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Abnormal Use of Facial Information in High-Functioning Autism

Abstract

Altered visual exploration of faces likely contributes to social cognition deficits seen in autism. To investigate the relationship between face gaze and social cognition in autism, we measured both face gaze and how facial regions were actually used during emotion judgments from faces. Compared to IQ-matched healthy controls, nine high-functioning adults with autism failed to make use of information from the eye region of faces, instead relying primarily on information from the mouth. Face gaze accounted for the increased reliance on the mouth, and partially accounted for the deficit in using information from the eyes. These findings provide a novel quantitative assessment of how people with autism utilize information in faces when making social judgments.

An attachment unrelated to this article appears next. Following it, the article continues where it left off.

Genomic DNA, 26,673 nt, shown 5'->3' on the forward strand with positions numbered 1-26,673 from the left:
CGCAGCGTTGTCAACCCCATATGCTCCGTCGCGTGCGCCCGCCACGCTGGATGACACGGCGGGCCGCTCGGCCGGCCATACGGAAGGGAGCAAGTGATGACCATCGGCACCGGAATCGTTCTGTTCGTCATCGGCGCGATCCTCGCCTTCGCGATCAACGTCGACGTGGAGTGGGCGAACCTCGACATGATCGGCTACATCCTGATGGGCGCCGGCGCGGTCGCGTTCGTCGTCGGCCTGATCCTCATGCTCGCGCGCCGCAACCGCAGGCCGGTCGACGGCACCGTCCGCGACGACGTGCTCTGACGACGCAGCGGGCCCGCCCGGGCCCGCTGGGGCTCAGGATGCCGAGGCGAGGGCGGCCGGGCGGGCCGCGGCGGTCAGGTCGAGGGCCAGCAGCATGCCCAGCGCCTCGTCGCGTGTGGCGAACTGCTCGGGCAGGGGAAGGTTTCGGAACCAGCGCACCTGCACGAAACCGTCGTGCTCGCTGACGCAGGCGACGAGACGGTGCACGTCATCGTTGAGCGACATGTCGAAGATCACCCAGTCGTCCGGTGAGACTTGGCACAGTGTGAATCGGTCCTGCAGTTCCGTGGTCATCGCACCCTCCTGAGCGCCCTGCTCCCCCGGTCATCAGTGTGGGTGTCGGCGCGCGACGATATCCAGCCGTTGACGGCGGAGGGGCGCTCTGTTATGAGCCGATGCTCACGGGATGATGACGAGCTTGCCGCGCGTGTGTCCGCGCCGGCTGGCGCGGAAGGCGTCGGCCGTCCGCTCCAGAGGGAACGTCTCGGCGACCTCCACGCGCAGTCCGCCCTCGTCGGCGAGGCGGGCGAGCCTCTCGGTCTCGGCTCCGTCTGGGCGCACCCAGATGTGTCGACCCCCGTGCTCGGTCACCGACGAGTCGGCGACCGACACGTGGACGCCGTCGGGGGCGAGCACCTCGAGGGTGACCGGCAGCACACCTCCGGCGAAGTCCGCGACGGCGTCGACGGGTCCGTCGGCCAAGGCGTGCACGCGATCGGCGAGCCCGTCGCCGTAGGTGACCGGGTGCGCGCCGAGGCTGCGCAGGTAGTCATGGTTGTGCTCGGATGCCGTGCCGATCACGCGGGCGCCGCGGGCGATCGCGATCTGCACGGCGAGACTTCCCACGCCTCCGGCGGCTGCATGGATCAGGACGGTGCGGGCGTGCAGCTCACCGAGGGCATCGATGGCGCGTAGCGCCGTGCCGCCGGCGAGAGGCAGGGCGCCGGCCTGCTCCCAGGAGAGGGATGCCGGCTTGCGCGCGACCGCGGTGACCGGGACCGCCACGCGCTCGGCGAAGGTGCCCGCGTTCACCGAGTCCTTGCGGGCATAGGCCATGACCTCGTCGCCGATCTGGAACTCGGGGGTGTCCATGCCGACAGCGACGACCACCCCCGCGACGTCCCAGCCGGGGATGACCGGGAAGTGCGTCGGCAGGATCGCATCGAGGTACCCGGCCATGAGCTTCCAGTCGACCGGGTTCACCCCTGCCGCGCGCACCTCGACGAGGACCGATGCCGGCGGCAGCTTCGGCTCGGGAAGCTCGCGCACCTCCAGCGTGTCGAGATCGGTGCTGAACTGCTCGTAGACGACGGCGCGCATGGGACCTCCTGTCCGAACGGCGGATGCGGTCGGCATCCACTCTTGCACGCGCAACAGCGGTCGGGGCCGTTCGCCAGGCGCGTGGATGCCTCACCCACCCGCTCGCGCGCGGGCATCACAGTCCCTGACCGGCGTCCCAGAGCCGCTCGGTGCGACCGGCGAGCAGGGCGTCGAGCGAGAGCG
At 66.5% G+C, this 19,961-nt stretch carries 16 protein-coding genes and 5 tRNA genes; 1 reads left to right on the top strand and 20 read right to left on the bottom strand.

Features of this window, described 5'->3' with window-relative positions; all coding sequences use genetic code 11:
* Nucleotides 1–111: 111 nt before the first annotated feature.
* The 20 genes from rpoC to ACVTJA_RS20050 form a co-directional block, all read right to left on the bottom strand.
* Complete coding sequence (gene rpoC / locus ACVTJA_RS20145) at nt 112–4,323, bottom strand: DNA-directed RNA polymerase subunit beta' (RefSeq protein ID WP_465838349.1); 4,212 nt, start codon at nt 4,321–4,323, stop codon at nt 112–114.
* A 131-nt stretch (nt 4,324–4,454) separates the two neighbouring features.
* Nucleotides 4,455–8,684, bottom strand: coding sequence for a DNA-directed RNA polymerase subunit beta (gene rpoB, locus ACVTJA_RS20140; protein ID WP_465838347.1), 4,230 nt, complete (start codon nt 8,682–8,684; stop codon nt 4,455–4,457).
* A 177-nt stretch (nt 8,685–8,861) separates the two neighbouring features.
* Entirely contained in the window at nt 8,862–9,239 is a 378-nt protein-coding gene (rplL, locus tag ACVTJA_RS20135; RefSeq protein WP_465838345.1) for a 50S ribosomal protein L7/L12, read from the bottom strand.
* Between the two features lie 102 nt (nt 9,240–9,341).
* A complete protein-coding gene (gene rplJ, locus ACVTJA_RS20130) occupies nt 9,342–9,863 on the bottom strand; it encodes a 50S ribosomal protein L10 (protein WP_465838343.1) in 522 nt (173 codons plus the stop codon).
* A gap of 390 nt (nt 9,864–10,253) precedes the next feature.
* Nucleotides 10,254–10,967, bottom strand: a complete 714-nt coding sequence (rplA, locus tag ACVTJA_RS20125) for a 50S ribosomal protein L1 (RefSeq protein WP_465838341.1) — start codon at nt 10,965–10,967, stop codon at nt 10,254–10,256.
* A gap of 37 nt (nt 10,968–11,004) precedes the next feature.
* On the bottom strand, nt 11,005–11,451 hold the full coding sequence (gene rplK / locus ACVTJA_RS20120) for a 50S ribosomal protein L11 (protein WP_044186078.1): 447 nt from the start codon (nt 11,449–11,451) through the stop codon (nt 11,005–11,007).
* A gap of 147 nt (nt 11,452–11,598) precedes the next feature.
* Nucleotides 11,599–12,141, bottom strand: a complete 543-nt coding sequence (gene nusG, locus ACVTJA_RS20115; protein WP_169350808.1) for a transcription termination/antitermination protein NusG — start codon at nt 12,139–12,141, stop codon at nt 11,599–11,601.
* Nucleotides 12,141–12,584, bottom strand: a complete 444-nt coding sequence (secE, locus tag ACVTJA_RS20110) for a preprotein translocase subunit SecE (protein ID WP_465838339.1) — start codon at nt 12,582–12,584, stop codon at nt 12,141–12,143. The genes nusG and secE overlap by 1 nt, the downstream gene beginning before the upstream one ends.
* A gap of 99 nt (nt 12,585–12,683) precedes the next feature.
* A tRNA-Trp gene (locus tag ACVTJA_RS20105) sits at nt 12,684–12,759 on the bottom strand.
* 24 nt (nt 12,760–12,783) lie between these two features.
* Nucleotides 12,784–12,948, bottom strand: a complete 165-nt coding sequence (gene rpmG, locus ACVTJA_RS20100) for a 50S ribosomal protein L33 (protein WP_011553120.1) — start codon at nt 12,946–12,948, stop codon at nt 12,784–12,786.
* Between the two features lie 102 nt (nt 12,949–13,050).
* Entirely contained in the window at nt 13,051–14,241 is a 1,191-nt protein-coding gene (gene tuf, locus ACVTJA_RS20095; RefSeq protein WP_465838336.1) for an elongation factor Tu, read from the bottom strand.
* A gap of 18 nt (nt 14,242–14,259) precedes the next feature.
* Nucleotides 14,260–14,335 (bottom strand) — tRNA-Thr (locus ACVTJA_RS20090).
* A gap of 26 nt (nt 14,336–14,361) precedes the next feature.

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Acknowledgments

The authors would like to thank the participants and their families for making this study possible, Dr Frédéric Gosselin for helpful advice in using the “Bubbles” method, and Dr Fulvia Castelli and anonymous reviewers for helpful comments. We gratefully acknowledge the support of NIMH STAART Center funding and a grant from the Cure Autism Now Foundation.

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Correspondence to Ralph Adolphs.

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Spezio, M.L., Adolphs, R., Hurley, R.S.E. et al. Abnormal Use of Facial Information in High-Functioning Autism. J Autism Dev Disord 37, 929–939 (2007). https://doi.org/10.1007/s10803-006-0232-9

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  • DOI: https://doi.org/10.1007/s10803-006-0232-9

Keywords

  • Social cognition
  • Emotion
  • Eyetracking
  • Bubbles
  • Facial information